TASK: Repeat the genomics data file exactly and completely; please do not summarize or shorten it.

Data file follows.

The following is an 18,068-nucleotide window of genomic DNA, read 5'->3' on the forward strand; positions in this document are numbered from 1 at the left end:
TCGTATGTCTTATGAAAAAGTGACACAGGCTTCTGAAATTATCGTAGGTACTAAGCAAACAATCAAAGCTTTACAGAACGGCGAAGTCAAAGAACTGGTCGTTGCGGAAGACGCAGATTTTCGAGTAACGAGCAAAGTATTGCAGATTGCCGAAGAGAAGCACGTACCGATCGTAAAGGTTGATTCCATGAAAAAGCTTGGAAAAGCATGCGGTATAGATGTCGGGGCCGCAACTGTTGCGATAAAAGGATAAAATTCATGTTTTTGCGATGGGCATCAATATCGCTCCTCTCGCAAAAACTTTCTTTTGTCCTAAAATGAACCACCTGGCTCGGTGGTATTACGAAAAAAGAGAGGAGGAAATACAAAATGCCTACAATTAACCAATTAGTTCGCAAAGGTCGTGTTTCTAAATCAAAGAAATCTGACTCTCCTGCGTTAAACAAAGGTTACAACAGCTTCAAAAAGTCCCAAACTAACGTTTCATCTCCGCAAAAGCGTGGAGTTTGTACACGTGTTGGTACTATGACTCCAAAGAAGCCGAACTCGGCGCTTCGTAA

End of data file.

The following is an 18,068-nucleotide window of genomic DNA, read 5'->3' on the forward strand; positions in this document are numbered from 1 at the left end:
TCGTATGTCTTATGAAAAAGTGACACAGGCTTCTGAAATTATCGTAGGTACTAAGCAAACAATCAAAGCTTTACAGAACGGCGAAGTCAAAGAACTGGTCGTTGCGGAAGACGCAGATTTTCGAGTAACGAGCAAAGTATTGCAGATTGCCGAAGAGAAGCACGTACCGATCGTAAAGGTTGATTCCATGAAAAAGCTTGGAAAAGCATGCGGTATAGATGTCGGGGCCGCAACTGTTGCGATAAAAGGATAAAATTCATGTTTTTGCGATGGGCATCAATATCGCTCCTCTCGCAAAAACTTTCTTTTGTCCTAAAATGAACCACCTGGCTCGGTGGTATTACGAAAAAAGAGAGGAGGAAATACAAAATGCCTACAATTAACCAATTAGTTCGCAAAGGTCGTGTTTCTAAATCAAAGAAATCTGACTCTCCTGCGTTAAACAAAGGTTACAACAGCTTCAAAAAGTCCCAAACTAACGTTTCATCTCCGCAAAAGCGTGGAGTTTGTACACGTGTTGGTACTATGACTCCAAAGAAGCCGAACTCGGCGCTTCGTAA